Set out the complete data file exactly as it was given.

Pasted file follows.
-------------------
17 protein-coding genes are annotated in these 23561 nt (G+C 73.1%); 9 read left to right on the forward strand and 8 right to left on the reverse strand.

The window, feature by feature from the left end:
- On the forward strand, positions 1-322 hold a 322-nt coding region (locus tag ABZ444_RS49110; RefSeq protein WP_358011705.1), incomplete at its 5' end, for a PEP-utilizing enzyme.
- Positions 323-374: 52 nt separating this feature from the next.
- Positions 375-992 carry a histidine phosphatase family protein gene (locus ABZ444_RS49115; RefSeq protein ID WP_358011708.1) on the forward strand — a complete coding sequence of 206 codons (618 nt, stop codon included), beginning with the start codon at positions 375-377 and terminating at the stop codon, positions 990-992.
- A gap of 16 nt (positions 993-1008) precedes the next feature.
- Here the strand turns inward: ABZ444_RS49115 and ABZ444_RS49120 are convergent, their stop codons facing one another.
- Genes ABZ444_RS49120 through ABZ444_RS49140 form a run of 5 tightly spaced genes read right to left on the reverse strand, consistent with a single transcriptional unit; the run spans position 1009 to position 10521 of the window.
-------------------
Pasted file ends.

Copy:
17 protein-coding genes are annotated in these 23561 nt (G+C 73.1%); 9 read left to right on the forward strand and 8 right to left on the reverse strand.

The window, feature by feature from the left end:
- On the forward strand, positions 1-322 hold a 322-nt coding region (locus tag ABZ444_RS49110; RefSeq protein WP_358011705.1), incomplete at its 5' end, for a PEP-utilizing enzyme.
- Positions 323-374: 52 nt separating this feature from the next.
- Positions 375-992 carry a histidine phosphatase family protein gene (locus ABZ444_RS49115; RefSeq protein ID WP_358011708.1) on the forward strand — a complete coding sequence of 206 codons (618 nt, stop codon included), beginning with the start codon at positions 375-377 and terminating at the stop codon, positions 990-992.
- A gap of 16 nt (positions 993-1008) precedes the next feature.
- Here the strand turns inward: ABZ444_RS49115 and ABZ444_RS49120 are convergent, their stop codons facing one another.
- Genes ABZ444_RS49120 through ABZ444_RS49140 form a run of 5 tightly spaced genes read right to left on the reverse strand, consistent with a single transcriptional unit; the run spans position 1009 to position 10521 of the window.